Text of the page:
Bernard E. Klein
3002 Stirling Road
Hollywood, FL 33021

December 18, 2001

Jonathan G. Katz, Secretary
United States Securities and Exchange Commission
450 Fifth Street, NW
Washington, DC 20549-0609

Ms. Jean Webb
Office of the Secretary
Commodity Futures Trading Commission

Three Lafayette Centre
1155 21st Street, NW
Washington, DC 20581

Re: File No. S7-16-01; Customer Margin for Security Futures

Dear Mr. Katz and Ms. Webb:

My concerns deal with liquidity, and ways to improve the ability to roll out positions in single stock futures.

Particularly on the last trading day of a cycle for regular options trading in the underlying security, or the last trading day for a particular single stock future, I think the usual margin rules should be relaxed.

Existing margin rules for listed options do not make any exception on the last trading day of an option and this causes illiquidity (margin requirements are too high for the day or hours remaining, so the options are often overpriced). The new single stock futures markets give us an opportunity to address this while creating a better market.

When an investor uses futures to take a portfolio position, the regulations should allow that investor to (a) use his equity to roll out further, (b) anticipate accepting delivery after the close (for long positions), (c) anticipate making delivery after the close (for short positions), or (d) to hedge with other instruments or securities valuing the single stock future positions the same as the underlying securities.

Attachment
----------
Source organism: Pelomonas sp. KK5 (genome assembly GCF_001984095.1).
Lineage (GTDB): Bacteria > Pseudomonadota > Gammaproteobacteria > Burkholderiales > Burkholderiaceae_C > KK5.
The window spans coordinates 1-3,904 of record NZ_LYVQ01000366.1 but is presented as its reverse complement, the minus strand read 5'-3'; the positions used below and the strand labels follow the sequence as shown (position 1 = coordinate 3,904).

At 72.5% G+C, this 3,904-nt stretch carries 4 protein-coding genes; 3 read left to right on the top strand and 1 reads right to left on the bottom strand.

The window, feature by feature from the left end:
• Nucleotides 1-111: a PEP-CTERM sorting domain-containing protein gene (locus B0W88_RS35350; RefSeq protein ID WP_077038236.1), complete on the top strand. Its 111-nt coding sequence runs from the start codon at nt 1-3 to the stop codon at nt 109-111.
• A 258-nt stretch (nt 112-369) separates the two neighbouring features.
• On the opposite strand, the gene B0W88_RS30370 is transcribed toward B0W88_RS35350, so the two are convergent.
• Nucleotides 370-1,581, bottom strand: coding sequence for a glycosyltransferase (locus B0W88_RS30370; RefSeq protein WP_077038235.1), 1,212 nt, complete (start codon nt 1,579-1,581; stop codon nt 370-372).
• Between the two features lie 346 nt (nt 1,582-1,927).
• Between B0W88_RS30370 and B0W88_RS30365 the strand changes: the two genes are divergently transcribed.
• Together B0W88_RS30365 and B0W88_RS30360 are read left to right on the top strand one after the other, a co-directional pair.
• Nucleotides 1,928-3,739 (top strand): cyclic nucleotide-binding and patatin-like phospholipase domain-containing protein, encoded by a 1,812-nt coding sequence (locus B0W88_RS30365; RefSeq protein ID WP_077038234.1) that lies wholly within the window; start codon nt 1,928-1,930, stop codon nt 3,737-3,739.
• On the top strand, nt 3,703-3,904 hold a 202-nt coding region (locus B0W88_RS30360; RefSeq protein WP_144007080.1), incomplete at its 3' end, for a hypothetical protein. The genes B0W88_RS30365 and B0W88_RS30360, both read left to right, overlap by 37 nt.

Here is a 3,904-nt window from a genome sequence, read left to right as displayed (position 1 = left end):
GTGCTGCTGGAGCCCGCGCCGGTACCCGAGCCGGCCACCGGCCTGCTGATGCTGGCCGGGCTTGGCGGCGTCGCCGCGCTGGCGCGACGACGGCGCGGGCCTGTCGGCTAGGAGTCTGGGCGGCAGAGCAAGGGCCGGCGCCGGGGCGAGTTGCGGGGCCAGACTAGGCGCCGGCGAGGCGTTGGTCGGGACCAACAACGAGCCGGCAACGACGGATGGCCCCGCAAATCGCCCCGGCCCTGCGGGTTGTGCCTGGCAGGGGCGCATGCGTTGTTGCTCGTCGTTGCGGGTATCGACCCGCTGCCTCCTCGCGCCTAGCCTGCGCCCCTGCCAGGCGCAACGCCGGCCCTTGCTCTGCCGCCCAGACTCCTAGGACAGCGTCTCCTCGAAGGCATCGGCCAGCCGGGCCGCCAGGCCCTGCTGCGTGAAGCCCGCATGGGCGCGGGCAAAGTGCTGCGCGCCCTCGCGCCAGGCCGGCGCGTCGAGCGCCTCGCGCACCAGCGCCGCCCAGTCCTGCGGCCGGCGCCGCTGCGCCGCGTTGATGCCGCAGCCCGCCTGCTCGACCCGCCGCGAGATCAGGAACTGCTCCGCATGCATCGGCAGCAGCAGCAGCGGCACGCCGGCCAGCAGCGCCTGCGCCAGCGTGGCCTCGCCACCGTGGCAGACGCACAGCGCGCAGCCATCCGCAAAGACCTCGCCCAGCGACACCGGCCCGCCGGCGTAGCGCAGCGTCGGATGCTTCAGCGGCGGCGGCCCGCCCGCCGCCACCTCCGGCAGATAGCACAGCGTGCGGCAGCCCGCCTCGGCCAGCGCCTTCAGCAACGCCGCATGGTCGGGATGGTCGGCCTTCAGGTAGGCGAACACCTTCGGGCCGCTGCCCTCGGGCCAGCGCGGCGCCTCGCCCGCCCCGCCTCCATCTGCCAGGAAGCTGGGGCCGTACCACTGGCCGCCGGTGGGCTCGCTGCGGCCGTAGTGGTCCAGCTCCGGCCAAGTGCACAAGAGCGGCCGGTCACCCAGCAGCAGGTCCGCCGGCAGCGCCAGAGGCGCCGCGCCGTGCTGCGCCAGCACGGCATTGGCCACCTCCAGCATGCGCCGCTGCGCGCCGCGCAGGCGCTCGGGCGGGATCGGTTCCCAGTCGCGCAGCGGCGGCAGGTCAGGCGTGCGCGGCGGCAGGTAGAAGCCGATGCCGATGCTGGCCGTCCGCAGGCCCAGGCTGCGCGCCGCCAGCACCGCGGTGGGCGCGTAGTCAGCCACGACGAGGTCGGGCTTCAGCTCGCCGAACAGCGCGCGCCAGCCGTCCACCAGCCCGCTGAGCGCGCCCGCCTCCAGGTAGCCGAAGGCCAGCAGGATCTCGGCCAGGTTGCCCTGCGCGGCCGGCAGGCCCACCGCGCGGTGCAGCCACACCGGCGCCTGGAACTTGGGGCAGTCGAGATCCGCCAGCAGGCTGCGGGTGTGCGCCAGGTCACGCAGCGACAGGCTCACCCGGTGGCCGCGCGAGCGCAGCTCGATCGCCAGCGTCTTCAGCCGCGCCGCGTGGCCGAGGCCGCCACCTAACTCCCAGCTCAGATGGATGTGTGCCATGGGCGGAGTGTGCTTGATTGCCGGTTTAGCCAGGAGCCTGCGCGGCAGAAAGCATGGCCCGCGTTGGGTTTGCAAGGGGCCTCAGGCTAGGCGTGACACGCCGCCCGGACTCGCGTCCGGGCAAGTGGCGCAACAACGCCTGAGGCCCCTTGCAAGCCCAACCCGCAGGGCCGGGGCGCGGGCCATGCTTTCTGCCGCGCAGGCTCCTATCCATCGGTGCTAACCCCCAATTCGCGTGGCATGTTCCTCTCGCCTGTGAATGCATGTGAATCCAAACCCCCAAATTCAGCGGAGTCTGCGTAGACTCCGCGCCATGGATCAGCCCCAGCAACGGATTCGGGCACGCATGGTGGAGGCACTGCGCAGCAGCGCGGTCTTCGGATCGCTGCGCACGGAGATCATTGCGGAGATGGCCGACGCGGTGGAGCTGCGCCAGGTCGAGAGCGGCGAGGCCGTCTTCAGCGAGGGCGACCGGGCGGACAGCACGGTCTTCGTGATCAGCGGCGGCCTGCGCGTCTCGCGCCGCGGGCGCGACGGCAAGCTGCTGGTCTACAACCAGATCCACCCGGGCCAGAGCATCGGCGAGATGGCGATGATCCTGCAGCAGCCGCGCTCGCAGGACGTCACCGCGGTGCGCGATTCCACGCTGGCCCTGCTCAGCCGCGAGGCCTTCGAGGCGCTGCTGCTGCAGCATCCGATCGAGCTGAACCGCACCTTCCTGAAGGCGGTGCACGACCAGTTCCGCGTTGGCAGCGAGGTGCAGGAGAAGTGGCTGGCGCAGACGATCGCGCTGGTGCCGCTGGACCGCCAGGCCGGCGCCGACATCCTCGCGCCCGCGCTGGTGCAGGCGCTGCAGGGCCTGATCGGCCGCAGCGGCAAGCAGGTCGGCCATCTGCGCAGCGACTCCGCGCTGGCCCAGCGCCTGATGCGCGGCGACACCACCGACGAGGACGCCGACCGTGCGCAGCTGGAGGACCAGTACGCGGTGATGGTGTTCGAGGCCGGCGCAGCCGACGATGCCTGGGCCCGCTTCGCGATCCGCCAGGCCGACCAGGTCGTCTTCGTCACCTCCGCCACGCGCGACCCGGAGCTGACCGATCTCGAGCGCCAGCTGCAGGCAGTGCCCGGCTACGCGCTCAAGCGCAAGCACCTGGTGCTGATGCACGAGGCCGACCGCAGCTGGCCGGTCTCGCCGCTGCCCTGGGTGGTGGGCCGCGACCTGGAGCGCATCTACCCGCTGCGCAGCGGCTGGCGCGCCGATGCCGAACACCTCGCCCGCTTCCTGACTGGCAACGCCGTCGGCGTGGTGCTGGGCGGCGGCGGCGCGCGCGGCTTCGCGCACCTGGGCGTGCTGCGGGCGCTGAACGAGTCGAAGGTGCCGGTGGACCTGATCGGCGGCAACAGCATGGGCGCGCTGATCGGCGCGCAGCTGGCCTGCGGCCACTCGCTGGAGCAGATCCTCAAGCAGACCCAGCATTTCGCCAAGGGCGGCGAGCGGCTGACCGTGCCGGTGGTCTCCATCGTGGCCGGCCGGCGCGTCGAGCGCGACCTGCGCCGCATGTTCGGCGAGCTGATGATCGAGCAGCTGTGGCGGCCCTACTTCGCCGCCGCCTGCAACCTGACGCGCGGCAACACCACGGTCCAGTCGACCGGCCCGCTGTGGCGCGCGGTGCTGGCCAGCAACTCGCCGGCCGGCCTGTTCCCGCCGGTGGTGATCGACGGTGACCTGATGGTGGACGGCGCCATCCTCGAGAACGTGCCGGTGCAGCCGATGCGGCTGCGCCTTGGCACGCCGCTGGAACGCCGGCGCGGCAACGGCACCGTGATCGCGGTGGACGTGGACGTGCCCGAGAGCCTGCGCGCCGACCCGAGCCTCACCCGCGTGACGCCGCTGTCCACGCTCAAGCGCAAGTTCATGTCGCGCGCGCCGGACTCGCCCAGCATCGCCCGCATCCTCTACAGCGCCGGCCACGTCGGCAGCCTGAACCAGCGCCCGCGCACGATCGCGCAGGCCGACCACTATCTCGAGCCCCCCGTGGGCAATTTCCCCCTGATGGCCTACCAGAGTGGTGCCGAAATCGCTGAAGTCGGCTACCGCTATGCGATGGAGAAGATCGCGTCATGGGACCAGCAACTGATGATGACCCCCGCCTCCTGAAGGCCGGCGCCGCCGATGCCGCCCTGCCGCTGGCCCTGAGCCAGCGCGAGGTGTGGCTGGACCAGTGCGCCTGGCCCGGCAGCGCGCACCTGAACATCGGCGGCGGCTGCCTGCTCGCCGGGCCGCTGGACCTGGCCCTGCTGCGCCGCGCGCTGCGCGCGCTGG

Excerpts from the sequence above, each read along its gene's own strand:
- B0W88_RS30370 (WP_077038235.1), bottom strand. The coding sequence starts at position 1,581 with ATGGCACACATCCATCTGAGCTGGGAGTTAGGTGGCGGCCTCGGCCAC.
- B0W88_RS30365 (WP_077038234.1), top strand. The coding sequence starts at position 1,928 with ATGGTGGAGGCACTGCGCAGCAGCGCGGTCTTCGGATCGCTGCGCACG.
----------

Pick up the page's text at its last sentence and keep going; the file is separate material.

I propose a Customer Election to (a) have higher margin requirements than whatever minimum you adopt, while holding the securities in a futures account, and then (b) get to use the margin value proposed in the prior paragraph, and otherwise (c) be subject to the standard margin requirements. This will encourage broader participation and better markets, as some who wouldn't use the minimum margin available would want to choose the market that provides the best price and liquidity for a particular security transaction.

I think the level of margin requirement as proposed is logical and consistent, but would prefer when you intend "20%" that it be set at 40% of the Regulation T margin level, and as otherwise subject to SRO requirements (except as noted in the next paragraph), so that it could automatically change when equity margin levels change.

Price Level Requirements

Just as 50 cent stocks can have open $5.00 options, I do not think the single stock futures should have restrictions based merely on price. Providing that the overall market cap, average trading volume, and other liquidity criteria are met for any particular security, I would like to see the single stock futures for that security available regardless of the price of the underlying security.

I hope you take the time to do this right, the way these markets should work, and you won't be overly concerned with programming, operational, or compliance expense issues, or even delays. It's time for all security firms to calculate margin requirements in real time.

Thank you.


Bernard E Klein